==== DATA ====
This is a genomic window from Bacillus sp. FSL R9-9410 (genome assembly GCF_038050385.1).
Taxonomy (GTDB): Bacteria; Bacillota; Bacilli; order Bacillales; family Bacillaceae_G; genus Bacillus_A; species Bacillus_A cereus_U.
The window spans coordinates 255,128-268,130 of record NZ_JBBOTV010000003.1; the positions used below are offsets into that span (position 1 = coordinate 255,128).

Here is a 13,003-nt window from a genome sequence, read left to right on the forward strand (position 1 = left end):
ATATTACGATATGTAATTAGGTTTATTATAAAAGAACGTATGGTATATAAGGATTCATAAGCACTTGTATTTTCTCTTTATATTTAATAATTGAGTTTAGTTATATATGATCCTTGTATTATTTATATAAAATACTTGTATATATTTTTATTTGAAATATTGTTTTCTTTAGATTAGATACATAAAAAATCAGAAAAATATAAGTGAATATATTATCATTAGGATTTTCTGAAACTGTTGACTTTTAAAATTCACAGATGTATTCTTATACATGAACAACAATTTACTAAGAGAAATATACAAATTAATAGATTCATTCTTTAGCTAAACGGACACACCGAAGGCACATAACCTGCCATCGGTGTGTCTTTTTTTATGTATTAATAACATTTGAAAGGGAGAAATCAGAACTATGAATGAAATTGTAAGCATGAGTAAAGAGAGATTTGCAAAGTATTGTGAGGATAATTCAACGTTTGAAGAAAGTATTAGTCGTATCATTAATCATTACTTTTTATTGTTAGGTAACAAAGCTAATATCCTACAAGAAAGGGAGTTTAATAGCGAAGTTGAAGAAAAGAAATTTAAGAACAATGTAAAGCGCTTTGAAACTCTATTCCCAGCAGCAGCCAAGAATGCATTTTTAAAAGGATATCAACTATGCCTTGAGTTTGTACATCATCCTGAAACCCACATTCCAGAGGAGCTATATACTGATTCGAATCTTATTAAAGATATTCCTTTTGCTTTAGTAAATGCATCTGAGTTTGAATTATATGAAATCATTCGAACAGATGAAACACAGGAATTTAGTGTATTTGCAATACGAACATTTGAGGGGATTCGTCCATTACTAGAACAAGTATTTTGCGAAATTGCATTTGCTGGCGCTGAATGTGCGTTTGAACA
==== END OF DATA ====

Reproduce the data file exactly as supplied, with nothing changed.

This is a genomic window from Bacillus sp. FSL R9-9410 (genome assembly GCF_038050385.1).
Taxonomy (GTDB): Bacteria; Bacillota; Bacilli; order Bacillales; family Bacillaceae_G; genus Bacillus_A; species Bacillus_A cereus_U.
The window spans coordinates 255,128-268,130 of record NZ_JBBOTV010000003.1; the positions used below are offsets into that span (position 1 = coordinate 255,128).

Here is a 13,003-nt window from a genome sequence, read left to right on the forward strand (position 1 = left end):
ATATTACGATATGTAATTAGGTTTATTATAAAAGAACGTATGGTATATAAGGATTCATAAGCACTTGTATTTTCTCTTTATATTTAATAATTGAGTTTAGTTATATATGATCCTTGTATTATTTATATAAAATACTTGTATATATTTTTATTTGAAATATTGTTTTCTTTAGATTAGATACATAAAAAATCAGAAAAATATAAGTGAATATATTATCATTAGGATTTTCTGAAACTGTTGACTTTTAAAATTCACAGATGTATTCTTATACATGAACAACAATTTACTAAGAGAAATATACAAATTAATAGATTCATTCTTTAGCTAAACGGACACACCGAAGGCACATAACCTGCCATCGGTGTGTCTTTTTTTATGTATTAATAACATTTGAAAGGGAGAAATCAGAACTATGAATGAAATTGTAAGCATGAGTAAAGAGAGATTTGCAAAGTATTGTGAGGATAATTCAACGTTTGAAGAAAGTATTAGTCGTATCATTAATCATTACTTTTTATTGTTAGGTAACAAAGCTAATATCCTACAAGAAAGGGAGTTTAATAGCGAAGTTGAAGAAAAGAAATTTAAGAACAATGTAAAGCGCTTTGAAACTCTATTCCCAGCAGCAGCCAAGAATGCATTTTTAAAAGGATATCAACTATGCCTTGAGTTTGTACATCATCCTGAAACCCACATTCCAGAGGAGCTATATACTGATTCGAATCTTATTAAAGATATTCCTTTTGCTTTAGTAAATGCATCTGAGTTTGAATTATATGAAATCATTCGAACAGATGAAACACAGGAATTTAGTGTATTTGCAATACGAACATTTGAGGGGATTCGTCCATTACTAGAACAAGTATTTTGCGAAATTGCATTTGCTGGCGCTGAATGTGCGTTTGAACA